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Ask Open Questions

While reviewing a training game on team formation, I came across this question:

What are the four stages of team development?

You probably know the answer: forming, storming, norming, and performing.

If you answered the question correctly, what does it prove? Sure, you can recall the four stages of team development. But does this mean that you understand the principles and can apply them to real-world teams?

Compare the original question with these questions:

I am sure that you noticed the difference between the original question and the latter questions. The latter questions require more thinking. They reflect the type of questions that professionals face more frequently. They are the questions that challenge the participants. They require a deeper understanding of the principles. They are intellectually stimulating.

Unfortunately, however, the questions that are most frequently used in training games are similar to the original question. These closed, convergent questions fall in the one-correct-answer category. They are fact-recall questions that require the lowest levels of thinking. They are meaningless, impersonal, mechanical questions that patronize the learner by asking her to determine if a statement is true or to select the best answer among four insipid alternatives.

Why is this type of closed question so frequently used in training activities? Because it is easy to determine whether the answer is correct or not, because the answers can be evaluated by any player, and because you can program a computer to check the answer.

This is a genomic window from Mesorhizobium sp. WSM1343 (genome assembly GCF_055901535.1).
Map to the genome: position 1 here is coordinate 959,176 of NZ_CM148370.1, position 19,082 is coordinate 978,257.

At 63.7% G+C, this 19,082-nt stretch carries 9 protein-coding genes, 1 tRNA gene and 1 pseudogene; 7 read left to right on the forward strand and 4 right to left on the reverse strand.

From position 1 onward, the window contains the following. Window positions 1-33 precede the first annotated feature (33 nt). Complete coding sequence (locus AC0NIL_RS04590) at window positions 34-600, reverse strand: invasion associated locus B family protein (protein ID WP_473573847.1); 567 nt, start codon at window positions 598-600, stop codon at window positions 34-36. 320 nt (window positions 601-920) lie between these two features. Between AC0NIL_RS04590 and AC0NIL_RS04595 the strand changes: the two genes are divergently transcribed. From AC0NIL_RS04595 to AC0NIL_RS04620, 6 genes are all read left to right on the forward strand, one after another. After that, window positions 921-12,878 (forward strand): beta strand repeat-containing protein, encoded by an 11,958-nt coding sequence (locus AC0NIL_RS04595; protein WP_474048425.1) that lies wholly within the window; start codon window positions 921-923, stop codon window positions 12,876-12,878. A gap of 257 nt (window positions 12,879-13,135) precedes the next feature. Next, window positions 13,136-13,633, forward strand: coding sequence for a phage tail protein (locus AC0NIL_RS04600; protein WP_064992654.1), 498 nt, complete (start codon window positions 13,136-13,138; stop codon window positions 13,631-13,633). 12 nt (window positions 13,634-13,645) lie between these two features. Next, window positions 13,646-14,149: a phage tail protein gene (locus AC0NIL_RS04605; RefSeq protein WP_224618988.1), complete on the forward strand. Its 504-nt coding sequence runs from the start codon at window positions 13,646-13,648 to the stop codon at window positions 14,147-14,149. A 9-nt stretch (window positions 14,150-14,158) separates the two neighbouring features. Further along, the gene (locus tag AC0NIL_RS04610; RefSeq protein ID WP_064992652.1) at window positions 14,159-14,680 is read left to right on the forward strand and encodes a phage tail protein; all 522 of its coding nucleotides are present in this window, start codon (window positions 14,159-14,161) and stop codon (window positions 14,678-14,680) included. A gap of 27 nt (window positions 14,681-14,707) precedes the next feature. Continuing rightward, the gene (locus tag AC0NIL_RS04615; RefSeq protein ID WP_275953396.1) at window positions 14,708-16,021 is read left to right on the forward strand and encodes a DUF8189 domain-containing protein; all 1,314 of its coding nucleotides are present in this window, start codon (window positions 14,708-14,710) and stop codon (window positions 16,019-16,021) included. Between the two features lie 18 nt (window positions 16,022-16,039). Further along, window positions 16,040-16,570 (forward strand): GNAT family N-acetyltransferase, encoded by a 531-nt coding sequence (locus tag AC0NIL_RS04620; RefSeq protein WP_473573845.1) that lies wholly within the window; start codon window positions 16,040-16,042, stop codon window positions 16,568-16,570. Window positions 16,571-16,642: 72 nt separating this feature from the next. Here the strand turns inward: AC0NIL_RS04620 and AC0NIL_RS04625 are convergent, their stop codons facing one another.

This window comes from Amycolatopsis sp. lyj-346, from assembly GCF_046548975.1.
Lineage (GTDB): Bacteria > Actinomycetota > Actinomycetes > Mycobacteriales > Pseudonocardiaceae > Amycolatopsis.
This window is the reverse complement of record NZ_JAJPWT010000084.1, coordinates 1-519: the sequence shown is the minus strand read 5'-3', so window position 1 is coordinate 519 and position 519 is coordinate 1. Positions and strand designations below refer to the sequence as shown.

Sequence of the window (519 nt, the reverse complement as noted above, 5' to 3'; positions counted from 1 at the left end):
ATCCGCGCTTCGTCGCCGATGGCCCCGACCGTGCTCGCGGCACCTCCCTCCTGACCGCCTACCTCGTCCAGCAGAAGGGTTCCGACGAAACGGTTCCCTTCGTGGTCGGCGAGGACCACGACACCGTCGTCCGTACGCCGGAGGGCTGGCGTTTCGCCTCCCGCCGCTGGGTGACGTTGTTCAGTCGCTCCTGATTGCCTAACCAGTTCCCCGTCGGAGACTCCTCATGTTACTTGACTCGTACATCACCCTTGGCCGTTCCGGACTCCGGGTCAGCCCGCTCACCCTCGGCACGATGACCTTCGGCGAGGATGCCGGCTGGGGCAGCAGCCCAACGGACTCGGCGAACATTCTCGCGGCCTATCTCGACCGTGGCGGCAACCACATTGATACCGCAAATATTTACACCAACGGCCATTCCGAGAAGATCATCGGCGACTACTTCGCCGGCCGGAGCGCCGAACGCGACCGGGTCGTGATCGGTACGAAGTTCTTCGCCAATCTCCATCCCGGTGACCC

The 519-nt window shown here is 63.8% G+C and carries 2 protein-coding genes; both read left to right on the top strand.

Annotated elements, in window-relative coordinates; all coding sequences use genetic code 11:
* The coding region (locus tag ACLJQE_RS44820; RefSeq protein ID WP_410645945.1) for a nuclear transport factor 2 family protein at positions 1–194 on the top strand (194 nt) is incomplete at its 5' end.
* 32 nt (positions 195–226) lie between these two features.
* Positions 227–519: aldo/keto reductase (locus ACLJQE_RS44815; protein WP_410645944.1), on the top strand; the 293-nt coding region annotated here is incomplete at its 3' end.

The use of closed questions conveys a strong impression that players are incapable of producing or recognizing creative responses to open-ended questions.

Don't get me wrong. I believe recall questions are very important. Beginning learners should master the fundamental facts, figures, terminology, and definitions. They should practice these items until they acquire the required level of fluency.

But I am bothered by the perception that games and interactive exercises are effective only for drill practice. Most trainers and participants and managers believe that games are limited to basic knowledge and comprehension. These perceptions are reinforced by the trivial questions that are incorporated in most instructional games. For example, people look at this question

By what percentage did the Asian population in the U. S. grow from 1980 to 1990?

and wonder what that has to do with the skills of getting along with a coworker from a different culture.

For the past 30 years, I have designed and used games with open-ended, divergent questions that require application, analysis, evaluation, problem-solving, and synthesis. My secret? A fundamental belief that players are capable of comparing different responses and deciding which one is the best. Also, a belief that by comparatively judging other players' responses, you master the criteria for effective responses and learn to apply them to your own responses. For example, the TROIKA framegame involves groups of three players. In each group, participants take turns to play the role of a judge who picks up a question card and reads an open-ended question. The other two participants take turns to respond to the question. The judge distributes 7 points between the two answers to reflect the relative quality of the two answers.

You can even have a computer game that handles responses to an open-ended question. For a brilliant example, check out ACROBPHOBIA ( on the Web.

Here's a closed question:

Isn't it time for you to start using open-ended questions in your training games?

Give yourself 1 point if you answered "Yes".

Here's an open-ended question:

What strategies can we use for encouraging players to produce and recognize creative responses?

Decide for yourself how many points you deserve.

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